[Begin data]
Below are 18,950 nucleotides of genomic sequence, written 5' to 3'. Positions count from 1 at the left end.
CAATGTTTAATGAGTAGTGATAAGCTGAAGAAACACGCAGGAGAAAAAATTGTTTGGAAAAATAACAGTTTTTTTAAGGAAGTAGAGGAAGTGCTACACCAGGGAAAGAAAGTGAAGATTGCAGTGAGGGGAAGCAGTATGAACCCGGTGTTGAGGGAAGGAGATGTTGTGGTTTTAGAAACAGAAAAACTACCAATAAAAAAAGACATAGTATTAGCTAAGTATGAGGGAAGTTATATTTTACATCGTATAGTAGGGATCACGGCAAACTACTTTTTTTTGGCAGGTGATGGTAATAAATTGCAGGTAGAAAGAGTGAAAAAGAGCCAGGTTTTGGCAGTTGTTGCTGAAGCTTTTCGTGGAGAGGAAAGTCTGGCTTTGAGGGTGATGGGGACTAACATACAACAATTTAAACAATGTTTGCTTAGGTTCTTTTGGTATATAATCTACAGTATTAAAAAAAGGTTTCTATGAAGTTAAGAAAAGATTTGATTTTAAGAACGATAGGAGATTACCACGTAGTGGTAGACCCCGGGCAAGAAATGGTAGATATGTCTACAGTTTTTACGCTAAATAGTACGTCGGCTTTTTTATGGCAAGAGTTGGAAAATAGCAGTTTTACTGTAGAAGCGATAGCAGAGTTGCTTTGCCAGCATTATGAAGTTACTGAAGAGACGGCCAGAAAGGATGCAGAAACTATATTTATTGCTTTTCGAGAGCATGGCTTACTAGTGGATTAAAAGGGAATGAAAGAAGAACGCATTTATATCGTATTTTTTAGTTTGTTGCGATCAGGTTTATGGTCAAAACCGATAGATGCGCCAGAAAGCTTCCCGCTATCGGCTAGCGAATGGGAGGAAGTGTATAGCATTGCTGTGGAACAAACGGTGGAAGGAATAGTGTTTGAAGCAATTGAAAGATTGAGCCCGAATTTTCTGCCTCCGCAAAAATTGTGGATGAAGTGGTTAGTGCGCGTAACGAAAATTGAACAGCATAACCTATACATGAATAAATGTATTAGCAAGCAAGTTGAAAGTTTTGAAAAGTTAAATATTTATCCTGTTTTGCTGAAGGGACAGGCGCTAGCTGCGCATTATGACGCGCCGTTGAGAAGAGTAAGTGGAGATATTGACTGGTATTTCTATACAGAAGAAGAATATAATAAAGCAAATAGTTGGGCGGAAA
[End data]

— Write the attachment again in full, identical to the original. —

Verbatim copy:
Below are 18,950 nucleotides of genomic sequence, written 5' to 3'. Positions count from 1 at the left end.
CAATGTTTAATGAGTAGTGATAAGCTGAAGAAACACGCAGGAGAAAAAATTGTTTGGAAAAATAACAGTTTTTTTAAGGAAGTAGAGGAAGTGCTACACCAGGGAAAGAAAGTGAAGATTGCAGTGAGGGGAAGCAGTATGAACCCGGTGTTGAGGGAAGGAGATGTTGTGGTTTTAGAAACAGAAAAACTACCAATAAAAAAAGACATAGTATTAGCTAAGTATGAGGGAAGTTATATTTTACATCGTATAGTAGGGATCACGGCAAACTACTTTTTTTTGGCAGGTGATGGTAATAAATTGCAGGTAGAAAGAGTGAAAAAGAGCCAGGTTTTGGCAGTTGTTGCTGAAGCTTTTCGTGGAGAGGAAAGTCTGGCTTTGAGGGTGATGGGGACTAACATACAACAATTTAAACAATGTTTGCTTAGGTTCTTTTGGTATATAATCTACAGTATTAAAAAAAGGTTTCTATGAAGTTAAGAAAAGATTTGATTTTAAGAACGATAGGAGATTACCACGTAGTGGTAGACCCCGGGCAAGAAATGGTAGATATGTCTACAGTTTTTACGCTAAATAGTACGTCGGCTTTTTTATGGCAAGAGTTGGAAAATAGCAGTTTTACTGTAGAAGCGATAGCAGAGTTGCTTTGCCAGCATTATGAAGTTACTGAAGAGACGGCCAGAAAGGATGCAGAAACTATATTTATTGCTTTTCGAGAGCATGGCTTACTAGTGGATTAAAAGGGAATGAAAGAAGAACGCATTTATATCGTATTTTTTAGTTTGTTGCGATCAGGTTTATGGTCAAAACCGATAGATGCGCCAGAAAGCTTCCCGCTATCGGCTAGCGAATGGGAGGAAGTGTATAGCATTGCTGTGGAACAAACGGTGGAAGGAATAGTGTTTGAAGCAATTGAAAGATTGAGCCCGAATTTTCTGCCTCCGCAAAAATTGTGGATGAAGTGGTTAGTGCGCGTAACGAAAATTGAACAGCATAACCTATACATGAATAAATGTATTAGCAAGCAAGTTGAAAGTTTTGAAAAGTTAAATATTTATCCTGTTTTGCTGAAGGGACAGGCGCTAGCTGCGCATTATGACGCGCCGTTGAGAAGAGTAAGTGGAGATATTGACTGGTATTTCTATACAGAAGAAGAATATAATAAAGCAAATAGTTGGGCGGAAA